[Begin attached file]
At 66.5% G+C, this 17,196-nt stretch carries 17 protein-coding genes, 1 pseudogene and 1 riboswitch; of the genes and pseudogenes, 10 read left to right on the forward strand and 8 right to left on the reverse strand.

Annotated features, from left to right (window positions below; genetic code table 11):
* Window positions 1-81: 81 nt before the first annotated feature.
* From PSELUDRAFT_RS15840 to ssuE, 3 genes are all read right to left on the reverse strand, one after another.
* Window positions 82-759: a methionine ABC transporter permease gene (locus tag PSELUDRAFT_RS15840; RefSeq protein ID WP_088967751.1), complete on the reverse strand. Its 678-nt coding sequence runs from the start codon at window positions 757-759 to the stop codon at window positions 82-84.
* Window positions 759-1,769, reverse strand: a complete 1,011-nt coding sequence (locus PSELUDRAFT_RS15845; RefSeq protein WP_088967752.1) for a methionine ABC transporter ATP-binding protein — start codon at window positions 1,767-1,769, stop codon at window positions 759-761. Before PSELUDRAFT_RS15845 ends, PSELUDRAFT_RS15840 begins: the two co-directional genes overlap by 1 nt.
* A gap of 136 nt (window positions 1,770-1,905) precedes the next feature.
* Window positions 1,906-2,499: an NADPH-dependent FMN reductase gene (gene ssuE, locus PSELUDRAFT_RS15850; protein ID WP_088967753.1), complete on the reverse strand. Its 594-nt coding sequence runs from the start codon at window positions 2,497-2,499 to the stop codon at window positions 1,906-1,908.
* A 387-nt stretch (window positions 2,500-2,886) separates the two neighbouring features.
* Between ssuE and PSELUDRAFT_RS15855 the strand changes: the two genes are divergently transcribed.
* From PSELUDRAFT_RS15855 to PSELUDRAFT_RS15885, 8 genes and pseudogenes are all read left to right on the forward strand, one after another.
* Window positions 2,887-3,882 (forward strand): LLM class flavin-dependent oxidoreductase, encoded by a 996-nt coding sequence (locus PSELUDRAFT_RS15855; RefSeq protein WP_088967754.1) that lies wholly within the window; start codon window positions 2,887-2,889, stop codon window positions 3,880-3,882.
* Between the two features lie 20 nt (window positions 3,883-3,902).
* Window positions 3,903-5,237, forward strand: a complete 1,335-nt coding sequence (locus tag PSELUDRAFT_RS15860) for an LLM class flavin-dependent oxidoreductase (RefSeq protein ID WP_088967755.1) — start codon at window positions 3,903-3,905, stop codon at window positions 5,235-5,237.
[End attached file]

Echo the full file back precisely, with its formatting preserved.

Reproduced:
At 66.5% G+C, this 17,196-nt stretch carries 17 protein-coding genes, 1 pseudogene and 1 riboswitch; of the genes and pseudogenes, 10 read left to right on the forward strand and 8 right to left on the reverse strand.

Annotated features, from left to right (window positions below; genetic code table 11):
* Window positions 1-81: 81 nt before the first annotated feature.
* From PSELUDRAFT_RS15840 to ssuE, 3 genes are all read right to left on the reverse strand, one after another.
* Window positions 82-759: a methionine ABC transporter permease gene (locus tag PSELUDRAFT_RS15840; RefSeq protein ID WP_088967751.1), complete on the reverse strand. Its 678-nt coding sequence runs from the start codon at window positions 757-759 to the stop codon at window positions 82-84.
* Window positions 759-1,769, reverse strand: a complete 1,011-nt coding sequence (locus PSELUDRAFT_RS15845; RefSeq protein WP_088967752.1) for a methionine ABC transporter ATP-binding protein — start codon at window positions 1,767-1,769, stop codon at window positions 759-761. Before PSELUDRAFT_RS15845 ends, PSELUDRAFT_RS15840 begins: the two co-directional genes overlap by 1 nt.
* A gap of 136 nt (window positions 1,770-1,905) precedes the next feature.
* Window positions 1,906-2,499: an NADPH-dependent FMN reductase gene (gene ssuE, locus PSELUDRAFT_RS15850; protein ID WP_088967753.1), complete on the reverse strand. Its 594-nt coding sequence runs from the start codon at window positions 2,497-2,499 to the stop codon at window positions 1,906-1,908.
* A 387-nt stretch (window positions 2,500-2,886) separates the two neighbouring features.
* Between ssuE and PSELUDRAFT_RS15855 the strand changes: the two genes are divergently transcribed.
* From PSELUDRAFT_RS15855 to PSELUDRAFT_RS15885, 8 genes and pseudogenes are all read left to right on the forward strand, one after another.
* Window positions 2,887-3,882 (forward strand): LLM class flavin-dependent oxidoreductase, encoded by a 996-nt coding sequence (locus PSELUDRAFT_RS15855; RefSeq protein WP_088967754.1) that lies wholly within the window; start codon window positions 2,887-2,889, stop codon window positions 3,880-3,882.
* Between the two features lie 20 nt (window positions 3,883-3,902).
* Window positions 3,903-5,237, forward strand: a complete 1,335-nt coding sequence (locus tag PSELUDRAFT_RS15860) for an LLM class flavin-dependent oxidoreductase (RefSeq protein ID WP_088967755.1) — start codon at window positions 3,903-3,905, stop codon at window positions 5,235-5,237.